History That Never Was

Home of Dawn Vogel: Writer, Historian, Geek

Writing Scenes to Cut Them

Writer at work on a typewriterRecently, I started working on a new story, and wrote what I originally thought would be the first scene of that story. As I worked on it, though, I realized that while something momentous was happening, it wasn’t the momentous thing that the story was going to need. But I kept writing it anyway, because it was helping me to work out the relationship between two characters, which ultimately informs how they got to where they need to be when the actual story opens.

It’s a scene that will likely never see the light of day, and yet it’s a critical part of the writing process for me, because without that scene, I likely would have been flailing around trying to shoehorn in the backstory and the relationship. Now that I’ve established all that in text, rather than just in my mind, I’ve got a point from which I can jump off for the story. I may reference some of what I wrote, but ultimately, it was an exercise in prewriting–getting ready to actually tell the story.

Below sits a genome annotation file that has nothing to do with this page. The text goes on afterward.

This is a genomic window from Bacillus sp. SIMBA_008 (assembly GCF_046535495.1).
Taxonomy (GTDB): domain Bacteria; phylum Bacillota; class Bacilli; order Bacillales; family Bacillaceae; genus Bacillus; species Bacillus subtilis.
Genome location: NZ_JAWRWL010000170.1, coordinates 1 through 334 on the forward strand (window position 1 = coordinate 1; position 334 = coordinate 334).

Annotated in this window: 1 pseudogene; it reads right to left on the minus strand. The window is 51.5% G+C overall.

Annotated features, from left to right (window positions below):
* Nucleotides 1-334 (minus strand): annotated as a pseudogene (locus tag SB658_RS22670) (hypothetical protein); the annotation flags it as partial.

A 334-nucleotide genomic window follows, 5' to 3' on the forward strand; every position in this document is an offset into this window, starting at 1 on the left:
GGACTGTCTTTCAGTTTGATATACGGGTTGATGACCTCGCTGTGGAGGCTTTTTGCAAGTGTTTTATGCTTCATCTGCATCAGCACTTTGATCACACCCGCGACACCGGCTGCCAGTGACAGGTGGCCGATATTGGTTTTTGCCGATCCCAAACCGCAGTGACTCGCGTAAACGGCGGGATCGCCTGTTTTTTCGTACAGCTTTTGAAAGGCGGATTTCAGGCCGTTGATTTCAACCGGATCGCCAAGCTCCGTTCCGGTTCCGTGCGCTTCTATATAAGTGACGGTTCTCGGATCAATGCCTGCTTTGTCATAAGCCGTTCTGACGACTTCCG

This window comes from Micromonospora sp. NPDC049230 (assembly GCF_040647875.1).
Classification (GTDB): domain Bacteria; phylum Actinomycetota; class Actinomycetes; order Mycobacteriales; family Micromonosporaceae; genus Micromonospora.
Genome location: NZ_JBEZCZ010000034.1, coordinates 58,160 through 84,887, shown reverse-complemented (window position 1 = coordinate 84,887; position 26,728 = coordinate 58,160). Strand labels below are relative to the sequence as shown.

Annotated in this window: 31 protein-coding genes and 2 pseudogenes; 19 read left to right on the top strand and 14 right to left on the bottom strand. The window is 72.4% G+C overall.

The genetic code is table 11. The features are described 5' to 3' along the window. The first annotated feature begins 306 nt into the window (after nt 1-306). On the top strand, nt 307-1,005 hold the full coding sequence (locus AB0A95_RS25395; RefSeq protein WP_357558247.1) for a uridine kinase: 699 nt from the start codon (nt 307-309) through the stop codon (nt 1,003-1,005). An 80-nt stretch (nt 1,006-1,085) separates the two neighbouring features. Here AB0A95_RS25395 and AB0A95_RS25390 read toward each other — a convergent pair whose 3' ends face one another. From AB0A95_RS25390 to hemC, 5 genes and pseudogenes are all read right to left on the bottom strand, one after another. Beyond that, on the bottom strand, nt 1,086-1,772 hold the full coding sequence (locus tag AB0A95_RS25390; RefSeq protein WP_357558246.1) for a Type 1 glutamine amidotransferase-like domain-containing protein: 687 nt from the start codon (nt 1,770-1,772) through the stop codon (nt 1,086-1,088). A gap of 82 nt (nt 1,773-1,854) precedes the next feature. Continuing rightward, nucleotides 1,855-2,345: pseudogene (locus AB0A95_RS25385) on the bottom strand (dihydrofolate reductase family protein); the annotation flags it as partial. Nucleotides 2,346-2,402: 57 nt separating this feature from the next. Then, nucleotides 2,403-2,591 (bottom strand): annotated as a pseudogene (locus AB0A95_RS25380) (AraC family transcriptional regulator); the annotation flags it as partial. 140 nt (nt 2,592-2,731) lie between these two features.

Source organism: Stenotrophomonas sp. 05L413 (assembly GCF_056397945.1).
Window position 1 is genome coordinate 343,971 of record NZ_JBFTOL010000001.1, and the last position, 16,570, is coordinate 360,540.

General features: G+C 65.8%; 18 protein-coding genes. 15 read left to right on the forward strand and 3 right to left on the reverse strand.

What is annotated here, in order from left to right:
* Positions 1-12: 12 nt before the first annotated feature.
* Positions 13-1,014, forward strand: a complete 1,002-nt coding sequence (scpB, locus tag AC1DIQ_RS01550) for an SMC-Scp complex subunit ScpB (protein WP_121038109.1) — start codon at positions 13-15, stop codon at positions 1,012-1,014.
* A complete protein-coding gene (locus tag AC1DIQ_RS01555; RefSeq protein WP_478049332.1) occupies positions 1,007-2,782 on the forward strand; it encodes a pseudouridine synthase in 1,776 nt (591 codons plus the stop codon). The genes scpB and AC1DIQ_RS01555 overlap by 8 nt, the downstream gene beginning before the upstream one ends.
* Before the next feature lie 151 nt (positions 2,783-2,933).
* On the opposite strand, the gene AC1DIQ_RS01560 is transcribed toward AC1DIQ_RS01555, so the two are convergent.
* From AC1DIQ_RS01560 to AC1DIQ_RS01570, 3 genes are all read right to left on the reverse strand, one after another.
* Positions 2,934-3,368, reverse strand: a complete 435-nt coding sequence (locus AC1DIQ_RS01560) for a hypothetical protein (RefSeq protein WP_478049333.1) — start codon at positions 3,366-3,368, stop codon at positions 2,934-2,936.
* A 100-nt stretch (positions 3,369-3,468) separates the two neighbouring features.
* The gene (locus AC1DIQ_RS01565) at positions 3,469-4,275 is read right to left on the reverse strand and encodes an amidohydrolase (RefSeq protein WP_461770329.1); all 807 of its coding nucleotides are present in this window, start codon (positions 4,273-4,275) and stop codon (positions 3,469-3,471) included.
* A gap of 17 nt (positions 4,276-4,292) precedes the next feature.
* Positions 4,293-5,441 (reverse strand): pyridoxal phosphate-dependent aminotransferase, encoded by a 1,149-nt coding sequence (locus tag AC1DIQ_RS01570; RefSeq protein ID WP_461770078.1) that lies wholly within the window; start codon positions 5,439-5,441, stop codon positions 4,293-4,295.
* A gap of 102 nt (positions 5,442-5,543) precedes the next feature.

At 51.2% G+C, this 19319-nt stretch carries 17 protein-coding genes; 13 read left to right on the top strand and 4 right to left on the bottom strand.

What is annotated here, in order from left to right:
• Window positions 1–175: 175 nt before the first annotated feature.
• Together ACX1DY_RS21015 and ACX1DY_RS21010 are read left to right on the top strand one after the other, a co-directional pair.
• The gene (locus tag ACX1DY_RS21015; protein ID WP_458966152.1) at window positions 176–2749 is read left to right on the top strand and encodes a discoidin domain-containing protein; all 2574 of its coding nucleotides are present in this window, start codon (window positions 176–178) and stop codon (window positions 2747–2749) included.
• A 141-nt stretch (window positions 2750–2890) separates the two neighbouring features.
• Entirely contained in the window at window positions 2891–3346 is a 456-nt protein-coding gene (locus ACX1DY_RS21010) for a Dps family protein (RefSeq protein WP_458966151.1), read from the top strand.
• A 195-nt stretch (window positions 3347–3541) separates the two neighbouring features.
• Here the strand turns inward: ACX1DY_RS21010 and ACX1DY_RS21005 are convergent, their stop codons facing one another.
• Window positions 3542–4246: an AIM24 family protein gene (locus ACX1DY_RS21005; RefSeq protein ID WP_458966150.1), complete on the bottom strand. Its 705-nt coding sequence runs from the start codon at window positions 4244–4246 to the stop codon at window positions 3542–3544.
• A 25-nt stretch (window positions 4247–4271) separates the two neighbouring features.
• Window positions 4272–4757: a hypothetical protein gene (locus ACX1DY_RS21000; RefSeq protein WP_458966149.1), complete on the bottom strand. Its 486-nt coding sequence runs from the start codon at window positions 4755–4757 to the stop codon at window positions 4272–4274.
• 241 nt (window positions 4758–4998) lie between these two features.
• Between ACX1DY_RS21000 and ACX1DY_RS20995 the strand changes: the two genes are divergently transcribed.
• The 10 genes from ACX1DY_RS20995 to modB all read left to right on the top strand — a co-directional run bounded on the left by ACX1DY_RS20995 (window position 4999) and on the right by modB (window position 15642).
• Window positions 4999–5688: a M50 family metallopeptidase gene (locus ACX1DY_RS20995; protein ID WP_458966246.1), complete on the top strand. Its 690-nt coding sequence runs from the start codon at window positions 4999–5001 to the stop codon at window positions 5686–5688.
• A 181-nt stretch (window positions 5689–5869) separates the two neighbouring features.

Many new authors need to practice knowing where their story actually begins, and this is exactly the sort of scene that, as a newer author, I would have written and included, not realizing that it’s really an extraneous detail to the actual story. I’ve learned to cull this sort of thing, but I still find writing them can sometimes be a boon to me.

So for this story, I’ll file this away in my notes, and refer back to it when I write the actual story. And I think that my story will be all the stronger for it!

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One Response to “Writing Scenes to Cut Them”

  1. manda says:

    I do this. Many times I have written a whole scene only to replace it with a two-sentence summary of itself in subsequent drafts. Sometimes I just need to know *concretely* what I’m referencing. Also: it’s fun to have ‘deleted scenes’ to share later on. :p

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